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UH Connects to Internet2 at 10 Gigabits Per Second
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by Garret Yoshimi

Over the last several years, ITS has built network connectivity and forged partnerships with various organizations, positioning the university and Hawaii as an important hub of educational and research networks that span the Pacific Basin. The most significant addition to the university's networks this year is a new link that connects Hawaii to Australia and the U.S. mainland at 10 gigabits per second through the SX-TransPORT project, a partnership between the Southern Cross Cable Network (SCCN) and the Australian Academic and Research Network (AARNet) (http://www.aarnet.edu.au/news/sxtransport.html). This will be a critical component of the UH “cyberinfrastructure” to support modern research.

On January 10, during pre-production activation of the new link, the university demonstrated Hawaii's first 10 Gigabit per second (Gbps, or billions of bits per second) connection outside the state when it conducted a remote microscopy session between the Lariat project participants meeting at the East-West Center on the University of Hawaii at Manoa campus and the National Center for Microscopy and Imaging Research (NCMIR) at the University of California at San Diego. The Lariat project network is being developed by the Pacific Northwest Gigapop (PNWGP) as part of a $10 million National Institutes of Health (NIH) award to Montana State University to enhance the capability for biomedical research in Alaska, Idaho, Hawaii, Nevada, and Wyoming.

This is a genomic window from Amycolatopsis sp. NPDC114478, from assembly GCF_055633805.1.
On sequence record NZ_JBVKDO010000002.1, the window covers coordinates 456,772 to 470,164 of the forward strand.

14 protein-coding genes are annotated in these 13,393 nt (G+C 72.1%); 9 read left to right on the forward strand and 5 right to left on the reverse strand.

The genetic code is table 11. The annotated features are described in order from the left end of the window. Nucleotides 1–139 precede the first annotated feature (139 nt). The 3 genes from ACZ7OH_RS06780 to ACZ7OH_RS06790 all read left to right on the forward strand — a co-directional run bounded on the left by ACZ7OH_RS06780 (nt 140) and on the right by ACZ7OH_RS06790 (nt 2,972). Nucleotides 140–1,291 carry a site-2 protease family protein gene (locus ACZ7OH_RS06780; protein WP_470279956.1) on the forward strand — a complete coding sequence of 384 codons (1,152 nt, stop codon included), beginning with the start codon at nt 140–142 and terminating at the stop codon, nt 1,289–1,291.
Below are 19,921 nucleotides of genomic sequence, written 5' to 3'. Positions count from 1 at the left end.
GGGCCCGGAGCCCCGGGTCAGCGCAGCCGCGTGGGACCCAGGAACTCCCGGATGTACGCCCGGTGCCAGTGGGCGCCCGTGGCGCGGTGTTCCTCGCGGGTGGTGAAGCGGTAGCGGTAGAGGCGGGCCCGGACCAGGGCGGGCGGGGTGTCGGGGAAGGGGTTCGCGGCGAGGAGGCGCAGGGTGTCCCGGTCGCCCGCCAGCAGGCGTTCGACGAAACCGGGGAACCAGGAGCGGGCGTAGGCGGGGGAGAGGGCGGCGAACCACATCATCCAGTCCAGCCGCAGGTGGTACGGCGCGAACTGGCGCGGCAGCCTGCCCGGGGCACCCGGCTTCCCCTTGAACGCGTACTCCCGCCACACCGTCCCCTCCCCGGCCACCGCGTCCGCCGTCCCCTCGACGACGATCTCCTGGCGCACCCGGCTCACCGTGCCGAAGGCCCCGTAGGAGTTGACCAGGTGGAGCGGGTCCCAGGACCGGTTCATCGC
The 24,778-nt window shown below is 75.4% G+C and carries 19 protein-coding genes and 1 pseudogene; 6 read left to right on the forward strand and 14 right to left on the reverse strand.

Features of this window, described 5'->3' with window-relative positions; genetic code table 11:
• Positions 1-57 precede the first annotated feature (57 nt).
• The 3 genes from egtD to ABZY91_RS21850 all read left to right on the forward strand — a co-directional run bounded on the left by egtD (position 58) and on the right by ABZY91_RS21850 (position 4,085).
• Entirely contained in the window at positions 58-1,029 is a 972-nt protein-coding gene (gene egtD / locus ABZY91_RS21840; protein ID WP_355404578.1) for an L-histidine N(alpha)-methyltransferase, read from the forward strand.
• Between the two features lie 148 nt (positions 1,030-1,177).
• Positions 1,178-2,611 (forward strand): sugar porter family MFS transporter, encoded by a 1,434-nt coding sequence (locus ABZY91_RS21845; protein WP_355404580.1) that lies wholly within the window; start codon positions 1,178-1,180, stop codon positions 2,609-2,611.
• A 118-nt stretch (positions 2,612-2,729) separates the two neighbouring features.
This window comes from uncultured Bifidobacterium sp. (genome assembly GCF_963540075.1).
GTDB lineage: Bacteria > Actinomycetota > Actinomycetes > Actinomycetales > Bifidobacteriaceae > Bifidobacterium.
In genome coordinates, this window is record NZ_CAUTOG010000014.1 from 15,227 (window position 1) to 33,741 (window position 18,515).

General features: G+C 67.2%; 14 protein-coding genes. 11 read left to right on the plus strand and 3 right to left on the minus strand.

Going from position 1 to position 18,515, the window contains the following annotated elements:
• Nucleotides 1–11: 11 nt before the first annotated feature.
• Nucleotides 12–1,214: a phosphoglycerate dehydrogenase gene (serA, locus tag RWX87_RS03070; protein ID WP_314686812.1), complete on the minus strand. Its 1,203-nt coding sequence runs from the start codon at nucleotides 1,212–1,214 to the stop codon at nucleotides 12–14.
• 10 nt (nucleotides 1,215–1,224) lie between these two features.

The capability of the link was demonstrated a second time between January 15 and 17 at the 27 th annual Pacific Telecommunications Council (PTC) 2005 conference at the Hilton Hawaiian Village in Waikiki. PTC is the longest running annual telecommunications meeting for the Pacific hemisphere. Demonstrations at PTC included e-learning applications from Canada, High Definition Television (HDTV) between Honolulu and Seattle at speeds of up to 270Mbps, and wireless Internet-based car racing technology from Japan that allowed remote control in real-time across the ocean.

This past June, UH engineers worked with their counterparts at AARNet and the PNWGP to complete the production activation of the university's connection to the SX-Transport. This allowed traffic to flow between the university and other institutions connected to Internet2 via the SX-TransPORT link. Initially, the university's “on-ramp” to the SX-TransPORT is built to support up to 1 Gbps of traffic at any time; this “on-ramp” can be upgraded when needed to support the full 10 Gbps traffic capacity of the SX-TransPORT.

The university's existing 155 Mbps links to the U.S. mainland and Australia will continue to operate and bear traffic, and will be available in addition to the SX-Transport. The university also operates another 155 Mbps link from UH to the Asia-Pacific Advanced Network (APAN) in Tokyo, making Hawaii the current “best path” from Japan to Australia for research and education networking.

 
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